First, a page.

National Guard Gains


All that talk about tensions between President Clinton and the military cuts no ice with the National Guard. Its supporters see in Mr. Clinton, a former governor, and Defense Secretary Les Aspin, a former congressman, two politicians who are more responsive to the Guard and its legendary clout than counterparts in the Bush White House.

The latest manifestation of this love-in came last week when National Guard officials and their favorite watchdog on Capitol Hill, Rep. G. V. "Sonny" Montgomery, D-Miss., actually welcomed Mr. Aspin's plan to cut the strength of the Guard from 422,700 at present to 367,00 by 1999.

The reasons were not hard to find.

For starters, the reductions were less than those proposed by a Bush administration that was more attuned to the demands of the regular army. In addition, the Guard took only a 13 percent cut while the rival Army Reserves were chopped 26 percent. But what was most pleasing to the Guard was the assignment of an enhanced combat role for 15 of its brigades and a concurrent decision to use the Reserves mainly for support operations.

Many persons associated with the Guard are still smarting over the fact that three of its brigades assigned to "round out" three regular Army divisions never got a chance to see combat in the Persian Gulf war. While it is a matter of dispute whether they were actually ready for combat, the upshot has been Mr. Aspin's decision to provide more equipment to the enhanced brigades and have them train more closely with their pre-determined regular Army units.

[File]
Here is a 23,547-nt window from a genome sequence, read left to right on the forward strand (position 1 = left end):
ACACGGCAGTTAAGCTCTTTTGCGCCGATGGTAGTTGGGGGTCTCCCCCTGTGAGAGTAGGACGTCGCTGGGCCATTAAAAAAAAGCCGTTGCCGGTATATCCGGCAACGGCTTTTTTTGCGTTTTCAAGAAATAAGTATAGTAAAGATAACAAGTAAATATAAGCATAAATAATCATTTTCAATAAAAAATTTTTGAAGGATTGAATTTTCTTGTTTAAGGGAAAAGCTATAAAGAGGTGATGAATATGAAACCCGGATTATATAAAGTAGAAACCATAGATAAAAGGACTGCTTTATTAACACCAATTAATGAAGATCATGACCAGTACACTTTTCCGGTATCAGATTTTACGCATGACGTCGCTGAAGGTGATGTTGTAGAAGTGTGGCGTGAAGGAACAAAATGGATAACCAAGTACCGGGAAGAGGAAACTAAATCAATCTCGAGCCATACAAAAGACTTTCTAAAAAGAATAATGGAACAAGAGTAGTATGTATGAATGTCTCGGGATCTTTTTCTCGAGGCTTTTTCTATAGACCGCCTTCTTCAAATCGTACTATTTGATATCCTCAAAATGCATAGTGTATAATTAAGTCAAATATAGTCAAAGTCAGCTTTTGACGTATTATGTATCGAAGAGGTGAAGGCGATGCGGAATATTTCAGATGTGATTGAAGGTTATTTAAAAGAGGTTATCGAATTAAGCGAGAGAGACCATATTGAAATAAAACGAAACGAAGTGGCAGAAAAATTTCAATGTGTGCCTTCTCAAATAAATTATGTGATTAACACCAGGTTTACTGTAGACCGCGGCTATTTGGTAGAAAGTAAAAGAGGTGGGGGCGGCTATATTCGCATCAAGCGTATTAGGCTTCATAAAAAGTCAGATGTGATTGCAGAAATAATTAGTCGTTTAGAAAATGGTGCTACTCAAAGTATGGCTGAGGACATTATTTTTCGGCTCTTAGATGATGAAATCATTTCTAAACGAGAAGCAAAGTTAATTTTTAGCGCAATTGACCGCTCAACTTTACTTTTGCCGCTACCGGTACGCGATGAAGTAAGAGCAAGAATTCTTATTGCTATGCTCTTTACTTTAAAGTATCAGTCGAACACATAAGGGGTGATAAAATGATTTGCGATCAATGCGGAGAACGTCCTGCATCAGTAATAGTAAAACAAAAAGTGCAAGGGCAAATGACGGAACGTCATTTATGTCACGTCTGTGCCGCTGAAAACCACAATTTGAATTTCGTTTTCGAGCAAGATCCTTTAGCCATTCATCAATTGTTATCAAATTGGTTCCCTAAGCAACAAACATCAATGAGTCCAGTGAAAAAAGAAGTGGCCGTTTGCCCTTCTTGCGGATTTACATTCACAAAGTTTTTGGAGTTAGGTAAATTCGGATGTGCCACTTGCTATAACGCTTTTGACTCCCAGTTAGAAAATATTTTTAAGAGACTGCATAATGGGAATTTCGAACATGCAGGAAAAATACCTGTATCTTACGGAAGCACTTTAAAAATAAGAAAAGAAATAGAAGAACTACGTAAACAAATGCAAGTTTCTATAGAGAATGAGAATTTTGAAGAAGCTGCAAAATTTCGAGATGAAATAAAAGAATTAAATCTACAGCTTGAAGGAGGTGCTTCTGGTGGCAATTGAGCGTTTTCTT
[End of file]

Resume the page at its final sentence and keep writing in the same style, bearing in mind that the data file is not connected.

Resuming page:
No doubt Mr. Aspin's is a political decision that takes account of the presence of National Guard armories, led by prominent citizens, in nearly all congressional districts. But there is no doubt the armed services have to adjust to budget constraints by making greater use of National Guard and Reserves forces that are less costly than regulars. The downside is a morale blow to commissioned and non-commissioned officers who had planned to make their careers in the professional Army and see their chances of advancement curtailed.

In this period of post-Cold War downsizing, historic tensions among various components of the Army (as well as the other services) are as high as they have ever been. These can be relieved somewhat through cooperation and clear evidence that the Aspin plan is workable and realistic.

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